About the FICO Credit Score
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Because our society is so automated, you're probably not surprised to hear that your ability to repay virtually any loan boils down to one number. The FICO score is created by credit agencies. These agencies use the payment history from your various loans: credit cards, mortgages, car loans and others.
All three major credit agencies (Equifax, Experian and TransUnion) use a slightly different system to arrive at a score. Fair Isaac and Cooriginally developed this score. Experian uses this model and calls its score FICO. Equifax's model, based on FICO, is called BEACON, while TransUnion, which also uses a slightly modified FICO, calls its score EMPIRICA. While each of the models considers a range of data available in your credit report, the differences aren't huge; each agency uses the following in calculating a score:
- Your Credit History - Have you had credit for years, or for a short time?
- Payment History - Do you have a history of late payments?
- Balances on your Credit Cards - How many accounts do you have, and how much do you owe on them?
- Requests for Credit - How many times have lenders pulled your credit for the purpose of giving you a loan?
These factors are assigned weights based on the formula being used. Each formula produces a single number which varies slightly from one agency to another. Credit scores range from 300 to 850. Higher is better. Most people who want to get a mortgage loan score 620 or above.
Your FICO score greatly affects your monthly payment
FICO scores are used for more than just determining whether or not you qualify for a mortgage. Lenders give lower interest rates to individuals with higher scores.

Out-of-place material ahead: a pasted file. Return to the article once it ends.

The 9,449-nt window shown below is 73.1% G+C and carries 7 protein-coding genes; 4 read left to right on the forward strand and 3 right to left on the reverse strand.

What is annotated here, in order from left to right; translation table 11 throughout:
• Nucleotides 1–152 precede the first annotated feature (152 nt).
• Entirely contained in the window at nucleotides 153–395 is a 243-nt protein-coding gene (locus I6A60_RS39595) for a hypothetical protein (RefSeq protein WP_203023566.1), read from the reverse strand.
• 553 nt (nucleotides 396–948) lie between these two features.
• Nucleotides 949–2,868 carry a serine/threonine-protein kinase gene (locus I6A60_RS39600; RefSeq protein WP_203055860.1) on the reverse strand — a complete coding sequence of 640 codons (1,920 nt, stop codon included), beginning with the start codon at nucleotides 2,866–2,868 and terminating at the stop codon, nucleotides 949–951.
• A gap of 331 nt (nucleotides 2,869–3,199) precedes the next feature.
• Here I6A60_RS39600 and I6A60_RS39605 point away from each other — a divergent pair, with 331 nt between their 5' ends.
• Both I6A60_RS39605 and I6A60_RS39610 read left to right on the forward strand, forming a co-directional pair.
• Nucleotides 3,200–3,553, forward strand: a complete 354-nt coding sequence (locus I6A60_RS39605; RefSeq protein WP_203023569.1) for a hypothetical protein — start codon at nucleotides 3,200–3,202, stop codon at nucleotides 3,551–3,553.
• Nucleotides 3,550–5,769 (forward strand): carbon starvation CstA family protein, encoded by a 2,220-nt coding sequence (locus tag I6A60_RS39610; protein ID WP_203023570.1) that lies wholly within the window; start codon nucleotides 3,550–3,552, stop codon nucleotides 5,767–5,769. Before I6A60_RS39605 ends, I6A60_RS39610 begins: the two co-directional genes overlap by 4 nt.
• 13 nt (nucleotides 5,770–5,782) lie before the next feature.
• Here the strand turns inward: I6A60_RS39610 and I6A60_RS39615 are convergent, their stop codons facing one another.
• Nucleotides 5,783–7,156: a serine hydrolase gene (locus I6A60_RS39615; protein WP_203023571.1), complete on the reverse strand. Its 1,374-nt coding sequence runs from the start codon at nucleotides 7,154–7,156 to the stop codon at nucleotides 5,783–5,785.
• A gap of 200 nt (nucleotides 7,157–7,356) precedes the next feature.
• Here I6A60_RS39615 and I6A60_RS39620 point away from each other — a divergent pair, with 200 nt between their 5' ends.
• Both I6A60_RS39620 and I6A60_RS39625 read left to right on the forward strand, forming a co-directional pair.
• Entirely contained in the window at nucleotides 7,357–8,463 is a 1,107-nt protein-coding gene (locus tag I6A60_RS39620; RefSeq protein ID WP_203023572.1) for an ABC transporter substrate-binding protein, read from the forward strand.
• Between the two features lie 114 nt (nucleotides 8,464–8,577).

Improving your score
Is there any way to improve your FICO score? Some companies promise quick fixes, but they can't do anything different than what you can do — for free. (Of course you must have incorrect items removed from your credit report.)
Know your FICO
In order to raise your FICO score, you've got to obtain the credit reports that are used to build it, and of course, you need the score itself. Fair Isaac, the company that invented the first FICO credit score, offers credit scores on its website: myFICO.com. For a reasonable fee, you can quickly get your FICO score from all three reporting agencies, along with your credit report. They also provide helpful information and online tools that can help you analyze what actions might have the greatest impact on your FICO score.
You can get a federally-mandated free credit report once a year from all three credit reporting agencies at AnnualCreditReport.com. While this report does not include a free credit score, the cost to "upgrade" your report to include a credit score is very reasonable.
Armed with this information, you will be a more informed consumer and you'll be better positioned to obtain the right mortgage for you.